at their own workplace. Does this mean that we do not have sufficient
security as Parliament to protect these individuals?
As if we are not in a
position to protect the Members of Parliament, how secure is the
property of the institution? This is a serious cause for concern
as Parliament we strongly condemn this act of violence and behaviour.
We trust that law enforcement agents will move with speed and take
necessary measures to bring to book the sponsors and the perpetrators
of these crimes whose identities are known.
This is yet another unhelpful
entry on the long ledger of the political culture on intolerance,
violence, and the sanctioning of criminal hordes to do the dirty
work of those who cherish violence and violence that continue to
keep Zimbabwe high up on the international relations scene for all
the wrong reasons.
The Human Rights
Commission Bill is part of the negotiated deliverables of the Global
Political Agreement, which includes appointment of the Human
Rights Commission (HRC), the Media Commission (MC), the Zimbabwe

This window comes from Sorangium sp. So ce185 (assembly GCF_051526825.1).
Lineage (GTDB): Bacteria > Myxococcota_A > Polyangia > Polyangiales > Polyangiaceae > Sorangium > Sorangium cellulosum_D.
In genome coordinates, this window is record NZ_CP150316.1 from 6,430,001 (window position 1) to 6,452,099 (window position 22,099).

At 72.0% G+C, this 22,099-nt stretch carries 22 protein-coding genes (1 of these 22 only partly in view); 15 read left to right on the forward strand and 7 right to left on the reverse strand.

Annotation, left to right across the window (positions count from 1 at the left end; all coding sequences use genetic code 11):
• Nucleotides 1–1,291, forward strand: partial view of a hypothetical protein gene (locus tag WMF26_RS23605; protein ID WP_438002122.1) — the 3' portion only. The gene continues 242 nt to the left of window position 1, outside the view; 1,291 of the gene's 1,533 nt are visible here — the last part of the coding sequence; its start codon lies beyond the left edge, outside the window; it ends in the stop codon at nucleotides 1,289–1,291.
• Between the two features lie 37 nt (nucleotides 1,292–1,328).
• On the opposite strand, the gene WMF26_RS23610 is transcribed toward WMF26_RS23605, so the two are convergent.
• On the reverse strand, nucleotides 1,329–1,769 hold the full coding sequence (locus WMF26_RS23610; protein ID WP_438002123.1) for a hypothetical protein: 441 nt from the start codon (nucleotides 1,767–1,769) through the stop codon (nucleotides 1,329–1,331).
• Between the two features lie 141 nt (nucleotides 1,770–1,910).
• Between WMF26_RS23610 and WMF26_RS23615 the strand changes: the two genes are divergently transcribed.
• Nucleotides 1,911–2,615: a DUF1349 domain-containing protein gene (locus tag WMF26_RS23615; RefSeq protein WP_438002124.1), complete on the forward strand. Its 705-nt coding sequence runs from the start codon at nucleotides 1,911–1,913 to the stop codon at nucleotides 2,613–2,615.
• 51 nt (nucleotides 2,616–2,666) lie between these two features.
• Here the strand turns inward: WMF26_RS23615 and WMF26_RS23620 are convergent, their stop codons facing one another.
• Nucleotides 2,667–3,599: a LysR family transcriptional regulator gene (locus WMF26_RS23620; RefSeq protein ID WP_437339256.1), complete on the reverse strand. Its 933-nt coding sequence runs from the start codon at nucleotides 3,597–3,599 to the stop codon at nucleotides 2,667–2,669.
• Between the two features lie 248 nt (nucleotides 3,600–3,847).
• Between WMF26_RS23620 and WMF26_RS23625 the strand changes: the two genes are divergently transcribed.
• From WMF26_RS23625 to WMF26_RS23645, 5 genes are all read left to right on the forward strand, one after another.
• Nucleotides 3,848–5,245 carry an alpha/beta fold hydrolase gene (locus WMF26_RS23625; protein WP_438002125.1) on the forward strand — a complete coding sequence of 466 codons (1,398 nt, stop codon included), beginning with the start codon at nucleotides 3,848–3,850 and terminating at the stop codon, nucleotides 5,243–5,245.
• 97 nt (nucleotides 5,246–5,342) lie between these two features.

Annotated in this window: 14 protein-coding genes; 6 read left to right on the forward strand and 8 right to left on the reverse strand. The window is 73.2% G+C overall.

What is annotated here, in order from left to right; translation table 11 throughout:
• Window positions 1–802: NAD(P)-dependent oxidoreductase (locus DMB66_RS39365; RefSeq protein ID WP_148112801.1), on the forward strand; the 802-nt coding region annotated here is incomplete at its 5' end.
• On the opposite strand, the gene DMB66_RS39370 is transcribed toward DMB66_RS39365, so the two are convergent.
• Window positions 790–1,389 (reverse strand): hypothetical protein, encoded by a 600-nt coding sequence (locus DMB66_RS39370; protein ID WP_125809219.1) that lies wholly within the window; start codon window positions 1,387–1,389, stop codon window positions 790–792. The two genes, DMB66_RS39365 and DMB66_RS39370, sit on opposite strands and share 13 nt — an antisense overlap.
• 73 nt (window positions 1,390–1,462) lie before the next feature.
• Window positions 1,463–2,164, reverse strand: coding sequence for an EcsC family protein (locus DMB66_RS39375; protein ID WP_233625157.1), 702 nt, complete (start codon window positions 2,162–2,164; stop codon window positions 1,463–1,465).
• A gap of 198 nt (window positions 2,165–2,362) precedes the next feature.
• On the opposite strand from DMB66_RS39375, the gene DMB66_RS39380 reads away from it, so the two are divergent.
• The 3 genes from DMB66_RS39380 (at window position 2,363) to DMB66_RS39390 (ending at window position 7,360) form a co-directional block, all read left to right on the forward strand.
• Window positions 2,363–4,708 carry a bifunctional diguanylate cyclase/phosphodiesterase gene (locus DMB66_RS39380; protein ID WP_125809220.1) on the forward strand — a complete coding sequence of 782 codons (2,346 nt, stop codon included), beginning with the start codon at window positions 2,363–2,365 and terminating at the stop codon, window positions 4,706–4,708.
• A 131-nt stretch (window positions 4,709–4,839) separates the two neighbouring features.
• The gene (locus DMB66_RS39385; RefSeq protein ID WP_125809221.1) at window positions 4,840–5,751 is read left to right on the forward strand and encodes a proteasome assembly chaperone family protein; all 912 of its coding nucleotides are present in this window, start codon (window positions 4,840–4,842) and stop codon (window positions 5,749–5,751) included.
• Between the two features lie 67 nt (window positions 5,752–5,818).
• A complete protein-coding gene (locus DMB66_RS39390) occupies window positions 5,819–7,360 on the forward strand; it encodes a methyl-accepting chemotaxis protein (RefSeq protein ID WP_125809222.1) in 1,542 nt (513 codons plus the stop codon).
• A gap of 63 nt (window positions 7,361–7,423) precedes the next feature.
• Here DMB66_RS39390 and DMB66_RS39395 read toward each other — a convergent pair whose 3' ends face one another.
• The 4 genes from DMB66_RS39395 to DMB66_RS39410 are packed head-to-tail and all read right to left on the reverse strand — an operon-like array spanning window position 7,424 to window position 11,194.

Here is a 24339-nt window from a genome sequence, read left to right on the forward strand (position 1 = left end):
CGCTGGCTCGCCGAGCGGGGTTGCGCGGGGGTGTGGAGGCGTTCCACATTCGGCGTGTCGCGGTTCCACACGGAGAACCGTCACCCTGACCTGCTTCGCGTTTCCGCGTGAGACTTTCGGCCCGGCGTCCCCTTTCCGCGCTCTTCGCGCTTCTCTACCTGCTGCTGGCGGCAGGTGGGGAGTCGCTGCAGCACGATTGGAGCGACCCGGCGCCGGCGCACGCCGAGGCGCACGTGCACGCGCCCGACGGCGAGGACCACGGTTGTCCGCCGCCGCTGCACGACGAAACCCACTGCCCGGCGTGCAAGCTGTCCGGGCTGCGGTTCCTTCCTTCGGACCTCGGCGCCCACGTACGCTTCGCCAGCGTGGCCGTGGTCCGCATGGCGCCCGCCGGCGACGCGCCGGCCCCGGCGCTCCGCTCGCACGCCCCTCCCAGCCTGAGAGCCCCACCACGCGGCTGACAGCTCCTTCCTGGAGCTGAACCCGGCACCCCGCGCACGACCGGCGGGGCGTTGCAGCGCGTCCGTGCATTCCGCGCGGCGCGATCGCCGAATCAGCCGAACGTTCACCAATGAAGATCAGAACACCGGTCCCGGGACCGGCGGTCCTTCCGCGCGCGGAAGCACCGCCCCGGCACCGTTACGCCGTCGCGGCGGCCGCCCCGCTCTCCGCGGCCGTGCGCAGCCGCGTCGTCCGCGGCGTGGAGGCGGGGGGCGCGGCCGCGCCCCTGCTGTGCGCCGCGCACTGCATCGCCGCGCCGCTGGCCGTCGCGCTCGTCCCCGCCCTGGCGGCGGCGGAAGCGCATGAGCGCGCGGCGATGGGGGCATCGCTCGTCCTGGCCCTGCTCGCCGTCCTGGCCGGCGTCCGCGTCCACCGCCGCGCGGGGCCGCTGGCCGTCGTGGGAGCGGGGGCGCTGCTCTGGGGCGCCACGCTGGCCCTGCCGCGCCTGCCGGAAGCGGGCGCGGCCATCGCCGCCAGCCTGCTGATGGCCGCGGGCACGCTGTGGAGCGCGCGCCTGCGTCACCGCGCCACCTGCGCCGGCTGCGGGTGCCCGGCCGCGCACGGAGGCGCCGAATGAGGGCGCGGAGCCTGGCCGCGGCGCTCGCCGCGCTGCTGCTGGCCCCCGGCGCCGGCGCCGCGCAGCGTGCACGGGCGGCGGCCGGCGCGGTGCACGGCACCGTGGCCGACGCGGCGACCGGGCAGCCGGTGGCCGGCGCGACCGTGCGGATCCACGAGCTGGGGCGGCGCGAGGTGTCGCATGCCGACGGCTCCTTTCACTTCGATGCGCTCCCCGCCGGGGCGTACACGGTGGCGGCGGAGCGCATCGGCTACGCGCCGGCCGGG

Electoral Commission (ZEC) and the Anti-Corruption Commission (ACC)
with Parliament's involvement.
These commissions have
since been appointed, the exception of the Anti-Corruption Commission,
whose appointment is imminent following the concurrence of the Committee
on Standing Rules and Orders.
It must be noted that
the Independent Commissions cannot be wished away and Parliament
is charged with making laws for the Republic. Let me put it clear
to the sponsors and perpetrators of violence that Parliament will
not be intimidated and succumb to this barbaric act. We will remain
firm in discharging our Constitutional mandate. If members of the
public have some grievances in the manner in which we conduct our
business, they are civilised and known ways of channelling their
As Speaker of Parliament
and Chairperson of the Standing Rules and Orders Committee and in
response to events surrounding the violent disruptions of lawful
Public Hearings by the Joint Committees of Parliament I call upon
the three political parties who are signatories to the Global Political
Agreement to rise up above their party differences and give necessary
leadership in order to allow Parliament to do its work uninterrupted.
Parliament is making
its own investigations into the matter in terms of what happened
and what should be done in order to avoid such occurrences in the
future. In the process we will engage all the three parties to ensure
that Parliament as one of the three organs of the state guards and
protects its dignity and integrity. Further, I have asked the Parliament
security and the Police to give us a report on the disturbances.
In conclusion, let me
further assure the people of Zimbabwe that Parliament is there to
serve the interests of the public and therefore we will continue
to consult members of public on matters of national interest as
we execute our mandate.
I thank you, Siyabonga,